Made originally in what used to be "East Germany", by VEB Prazisionsdrehmaschinen (now, Unitech) the Hobbymat MD65 Universal (as it was known in the UK) and BFE vertical milling attachment and stand-alone miller were also marketed in the USA as part of the Prazimat range - and in parts of Europe as the Saupe & Sohn and Proxxon. The lathe was also made in a wood-turning version as the MD120 (described here) - this too being branded in a number of different ways. During the early 1980s the Chinese made an exact copy of the MD65, (even to painting it the same shade of yellow) - however, it can easily be distinguished from the real thing by its use of a very heavy cast-iron base-plate, poor detail finishing and a lack of standard accessories. The Bulgarians also got in on the act with the ZMM Company offering the green-finished "Hobby 120 Sliven" - a machine based on the MD65 but with a number of significant differences including a round main bed with no flat, the carriage being stabilised by small diameter, bed-length bar to the rear. The supporting baseplate and headstock were in cast iron and, in place of the MD65's standard 8 mm V-belts (the correct type can be ordered here), narrow 5 mm Gates type were employed - this change necessitating alterations to the changewheel drive. One notable improvement was the use of a very much more robust lever assembly to engage and disengage the leadscrew dog clutch. If you have a ZMM Hobby 120, the writer would like to hear from you.
A neat, well-designed little lathe of 65 mm (2.6") centre height by 300 mm (12") between centres, the original Hobbymat found great favour amongst the makers of smaller models, jewellers and watch repairers - and has long proved a very-popular second-hand buy. While the bed was steel - and formed in the manner of a Geneva-pattern watchmaker's lathe being round with a flat section along its full length at the top - the supporting base-plate was in aluminium. There were four spindle speeds from 250 to 2000 rpm and, although provided with changewheels and a leadscrew, the high bottom speed rather mitigated against attempting to use the lathe for screwcutting - unless you employed the inexpensive third-party supplied "low-speed" pulley assembly. These are available from time to time - please see this page for details.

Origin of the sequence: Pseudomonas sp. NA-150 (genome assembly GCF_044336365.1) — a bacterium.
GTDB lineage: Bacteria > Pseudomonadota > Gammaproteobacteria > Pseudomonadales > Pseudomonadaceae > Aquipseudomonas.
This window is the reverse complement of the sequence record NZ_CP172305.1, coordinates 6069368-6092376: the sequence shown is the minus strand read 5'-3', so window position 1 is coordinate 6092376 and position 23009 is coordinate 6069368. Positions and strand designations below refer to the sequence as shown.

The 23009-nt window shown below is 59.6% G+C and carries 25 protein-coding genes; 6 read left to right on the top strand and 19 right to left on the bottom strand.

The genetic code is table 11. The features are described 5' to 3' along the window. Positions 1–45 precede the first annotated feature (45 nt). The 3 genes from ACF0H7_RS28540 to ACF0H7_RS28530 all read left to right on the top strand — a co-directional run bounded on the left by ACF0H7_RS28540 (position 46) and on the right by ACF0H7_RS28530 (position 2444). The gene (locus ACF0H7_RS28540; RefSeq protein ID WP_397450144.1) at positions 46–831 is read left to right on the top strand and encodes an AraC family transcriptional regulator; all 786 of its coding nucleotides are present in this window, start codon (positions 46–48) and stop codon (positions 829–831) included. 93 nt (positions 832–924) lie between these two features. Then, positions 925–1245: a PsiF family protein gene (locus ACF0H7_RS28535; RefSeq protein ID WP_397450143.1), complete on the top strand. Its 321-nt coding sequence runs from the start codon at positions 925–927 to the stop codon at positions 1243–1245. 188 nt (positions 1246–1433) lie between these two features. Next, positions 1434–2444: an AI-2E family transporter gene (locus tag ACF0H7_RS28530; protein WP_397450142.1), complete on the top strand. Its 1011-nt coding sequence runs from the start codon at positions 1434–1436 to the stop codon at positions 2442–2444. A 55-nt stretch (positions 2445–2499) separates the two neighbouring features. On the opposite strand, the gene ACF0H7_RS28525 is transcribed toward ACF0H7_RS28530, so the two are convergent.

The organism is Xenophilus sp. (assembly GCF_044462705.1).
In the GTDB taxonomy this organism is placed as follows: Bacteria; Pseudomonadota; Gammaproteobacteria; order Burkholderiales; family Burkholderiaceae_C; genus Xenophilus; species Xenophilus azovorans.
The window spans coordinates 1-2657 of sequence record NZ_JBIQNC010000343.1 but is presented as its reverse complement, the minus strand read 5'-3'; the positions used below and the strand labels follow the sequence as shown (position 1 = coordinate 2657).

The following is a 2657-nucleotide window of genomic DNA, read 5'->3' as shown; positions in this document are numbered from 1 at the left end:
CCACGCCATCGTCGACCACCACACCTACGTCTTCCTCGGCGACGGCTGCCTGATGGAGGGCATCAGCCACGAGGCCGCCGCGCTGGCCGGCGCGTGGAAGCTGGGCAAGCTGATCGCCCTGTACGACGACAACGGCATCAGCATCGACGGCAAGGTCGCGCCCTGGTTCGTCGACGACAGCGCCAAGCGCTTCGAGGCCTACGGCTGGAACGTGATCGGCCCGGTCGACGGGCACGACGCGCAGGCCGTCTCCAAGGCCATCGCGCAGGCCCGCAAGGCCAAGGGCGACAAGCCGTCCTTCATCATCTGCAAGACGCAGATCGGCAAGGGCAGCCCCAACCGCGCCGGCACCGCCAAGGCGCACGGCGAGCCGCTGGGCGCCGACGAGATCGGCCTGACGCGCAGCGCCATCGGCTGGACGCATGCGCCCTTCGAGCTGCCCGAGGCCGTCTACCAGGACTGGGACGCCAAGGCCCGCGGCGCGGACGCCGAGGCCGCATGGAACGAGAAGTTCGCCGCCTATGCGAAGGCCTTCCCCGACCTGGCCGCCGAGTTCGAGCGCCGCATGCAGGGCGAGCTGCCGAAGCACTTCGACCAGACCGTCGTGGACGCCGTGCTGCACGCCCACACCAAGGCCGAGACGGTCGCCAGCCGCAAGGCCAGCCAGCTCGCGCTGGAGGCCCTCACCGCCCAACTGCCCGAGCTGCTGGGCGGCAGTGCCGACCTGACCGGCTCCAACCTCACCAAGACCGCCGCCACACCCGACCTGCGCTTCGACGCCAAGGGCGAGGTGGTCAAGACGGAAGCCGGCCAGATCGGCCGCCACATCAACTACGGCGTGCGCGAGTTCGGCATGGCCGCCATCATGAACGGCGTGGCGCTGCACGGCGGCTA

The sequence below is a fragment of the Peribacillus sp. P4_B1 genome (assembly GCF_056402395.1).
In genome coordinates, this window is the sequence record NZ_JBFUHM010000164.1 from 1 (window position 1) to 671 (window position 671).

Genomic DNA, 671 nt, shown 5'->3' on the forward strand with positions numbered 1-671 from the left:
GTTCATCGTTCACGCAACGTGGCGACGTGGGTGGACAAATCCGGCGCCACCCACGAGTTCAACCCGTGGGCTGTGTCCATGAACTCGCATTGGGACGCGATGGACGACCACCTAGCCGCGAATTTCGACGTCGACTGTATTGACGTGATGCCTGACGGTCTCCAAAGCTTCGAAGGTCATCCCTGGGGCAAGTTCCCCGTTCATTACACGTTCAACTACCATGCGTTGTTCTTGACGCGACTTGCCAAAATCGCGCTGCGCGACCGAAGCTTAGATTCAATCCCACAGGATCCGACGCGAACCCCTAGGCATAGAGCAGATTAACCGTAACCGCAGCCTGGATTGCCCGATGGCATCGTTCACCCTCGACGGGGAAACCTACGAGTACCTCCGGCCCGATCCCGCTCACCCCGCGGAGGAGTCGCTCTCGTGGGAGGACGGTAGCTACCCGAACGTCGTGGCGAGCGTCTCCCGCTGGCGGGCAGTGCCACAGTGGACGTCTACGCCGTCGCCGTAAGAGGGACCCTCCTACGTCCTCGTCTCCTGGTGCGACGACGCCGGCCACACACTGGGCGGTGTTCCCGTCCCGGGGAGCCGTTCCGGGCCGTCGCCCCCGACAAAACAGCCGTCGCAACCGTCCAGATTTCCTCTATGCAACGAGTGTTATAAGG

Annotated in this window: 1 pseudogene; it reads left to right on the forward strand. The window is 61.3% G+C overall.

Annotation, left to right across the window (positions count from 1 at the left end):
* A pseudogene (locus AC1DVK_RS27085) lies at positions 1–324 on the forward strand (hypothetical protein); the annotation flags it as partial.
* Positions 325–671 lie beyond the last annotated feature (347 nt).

Held in place by a rather inconvenient 3-stud bolt-on arrangement, chucks are found with three different recess diameters: 55 mm and 56 mm each with M6 bolts, and 63 mm with M5 bolts. The most common is the 56 mm, originally fitted with a Polish-made 3-jaw chuck identifiable by a single key hole. The 63 mm recess units had a chuck of TOS manufacture while the rarest version, the 55 mm, was fitted only to very late-model examples. A very useful and well-made 4-speed powered vertical milling head was also manufactured (it was mounted on back of the lathe bed) and turned the lathe into a compact "machining centre".
Like many other Eastern European products made under communist-control during the "Cold War" from the 1950s to the 1980s, it was effectively sold at a loss to obtain Western currency and was, therefore, something of a bargain - especially as it was so well equipped. Supplied as standard were: a compound-slide rest, 3-jaw chuck and guard, standard and rotating centres, machine vice, angle plate, tailstock chuck, changewheels for screwcutting, spanners and even a set of screwdrivers - but no faceplate. A set of changewheels consisted onine plastic gears of: 30t, 35t, 40t, 50t, 55t, 2 x 60t, 2 x 65t, 70t and 100t - these gears are usually in stock and can be ordered here.
With German re-unification, and the arrival of the West German Mark, the company could no longer compete at the lower end of the market and production stopped for several years. It has recently resumed and both the lathe - now somewhat modified and known as the BFW300, together with its optional milling head - and a complete milling machine are once again available.